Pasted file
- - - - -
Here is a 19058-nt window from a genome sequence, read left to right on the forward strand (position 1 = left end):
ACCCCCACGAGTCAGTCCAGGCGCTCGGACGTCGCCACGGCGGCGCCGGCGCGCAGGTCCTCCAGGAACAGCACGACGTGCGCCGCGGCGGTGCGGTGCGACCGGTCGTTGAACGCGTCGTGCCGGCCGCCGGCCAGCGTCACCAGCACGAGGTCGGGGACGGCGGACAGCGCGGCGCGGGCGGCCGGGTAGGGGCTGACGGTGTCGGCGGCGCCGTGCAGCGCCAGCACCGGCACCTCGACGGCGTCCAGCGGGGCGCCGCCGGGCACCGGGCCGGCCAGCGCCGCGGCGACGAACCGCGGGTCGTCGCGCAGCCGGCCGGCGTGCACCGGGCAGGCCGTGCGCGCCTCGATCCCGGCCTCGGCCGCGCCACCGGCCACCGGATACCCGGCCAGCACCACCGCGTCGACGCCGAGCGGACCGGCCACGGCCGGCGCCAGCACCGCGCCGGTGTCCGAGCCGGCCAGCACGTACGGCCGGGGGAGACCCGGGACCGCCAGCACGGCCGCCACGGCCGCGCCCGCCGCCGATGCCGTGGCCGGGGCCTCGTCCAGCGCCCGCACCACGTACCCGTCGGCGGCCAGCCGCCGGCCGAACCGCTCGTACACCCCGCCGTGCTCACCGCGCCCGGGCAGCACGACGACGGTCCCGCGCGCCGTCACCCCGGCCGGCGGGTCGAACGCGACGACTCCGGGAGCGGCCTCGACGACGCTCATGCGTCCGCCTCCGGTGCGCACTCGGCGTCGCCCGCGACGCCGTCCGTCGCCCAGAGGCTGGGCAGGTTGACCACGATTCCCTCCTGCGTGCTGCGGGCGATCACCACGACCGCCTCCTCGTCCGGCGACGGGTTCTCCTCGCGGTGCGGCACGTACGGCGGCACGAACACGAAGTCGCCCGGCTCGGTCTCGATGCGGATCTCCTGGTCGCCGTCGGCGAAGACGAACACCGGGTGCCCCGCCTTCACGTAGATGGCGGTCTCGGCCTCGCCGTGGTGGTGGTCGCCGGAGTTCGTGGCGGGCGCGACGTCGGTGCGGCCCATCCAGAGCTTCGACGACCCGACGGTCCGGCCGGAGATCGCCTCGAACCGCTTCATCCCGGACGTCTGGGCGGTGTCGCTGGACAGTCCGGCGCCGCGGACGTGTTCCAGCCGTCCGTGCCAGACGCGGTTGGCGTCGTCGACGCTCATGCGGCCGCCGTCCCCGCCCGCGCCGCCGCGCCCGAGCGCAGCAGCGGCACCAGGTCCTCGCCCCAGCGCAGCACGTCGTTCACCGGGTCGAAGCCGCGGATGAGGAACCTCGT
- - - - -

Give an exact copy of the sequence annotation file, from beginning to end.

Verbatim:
Here is a 19058-nt window from a genome sequence, read left to right on the forward strand (position 1 = left end):
ACCCCCACGAGTCAGTCCAGGCGCTCGGACGTCGCCACGGCGGCGCCGGCGCGCAGGTCCTCCAGGAACAGCACGACGTGCGCCGCGGCGGTGCGGTGCGACCGGTCGTTGAACGCGTCGTGCCGGCCGCCGGCCAGCGTCACCAGCACGAGGTCGGGGACGGCGGACAGCGCGGCGCGGGCGGCCGGGTAGGGGCTGACGGTGTCGGCGGCGCCGTGCAGCGCCAGCACCGGCACCTCGACGGCGTCCAGCGGGGCGCCGCCGGGCACCGGGCCGGCCAGCGCCGCGGCGACGAACCGCGGGTCGTCGCGCAGCCGGCCGGCGTGCACCGGGCAGGCCGTGCGCGCCTCGATCCCGGCCTCGGCCGCGCCACCGGCCACCGGATACCCGGCCAGCACCACCGCGTCGACGCCGAGCGGACCGGCCACGGCCGGCGCCAGCACCGCGCCGGTGTCCGAGCCGGCCAGCACGTACGGCCGGGGGAGACCCGGGACCGCCAGCACGGCCGCCACGGCCGCGCCCGCCGCCGATGCCGTGGCCGGGGCCTCGTCCAGCGCCCGCACCACGTACCCGTCGGCGGCCAGCCGCCGGCCGAACCGCTCGTACACCCCGCCGTGCTCACCGCGCCCGGGCAGCACGACGACGGTCCCGCGCGCCGTCACCCCGGCCGGCGGGTCGAACGCGACGACTCCGGGAGCGGCCTCGACGACGCTCATGCGTCCGCCTCCGGTGCGCACTCGGCGTCGCCCGCGACGCCGTCCGTCGCCCAGAGGCTGGGCAGGTTGACCACGATTCCCTCCTGCGTGCTGCGGGCGATCACCACGACCGCCTCCTCGTCCGGCGACGGGTTCTCCTCGCGGTGCGGCACGTACGGCGGCACGAACACGAAGTCGCCCGGCTCGGTCTCGATGCGGATCTCCTGGTCGCCGTCGGCGAAGACGAACACCGGGTGCCCCGCCTTCACGTAGATGGCGGTCTCGGCCTCGCCGTGGTGGTGGTCGCCGGAGTTCGTGGCGGGCGCGACGTCGGTGCGGCCCATCCAGAGCTTCGACGACCCGACGGTCCGGCCGGAGATCGCCTCGAACCGCTTCATCCCGGACGTCTGGGCGGTGTCGCTGGACAGTCCGGCGCCGCGGACGTGTTCCAGCCGTCCGTGCCAGACGCGGTTGGCGTCGTCGACGCTCATGCGGCCGCCGTCCCCGCCCGCGCCGCCGCGCCCGAGCGCAGCAGCGGCACCAGGTCCTCGCCCCAGCGCAGCACGTCGTTCACCGGGTCGAAGCCGCGGATGAGGAACCTCGT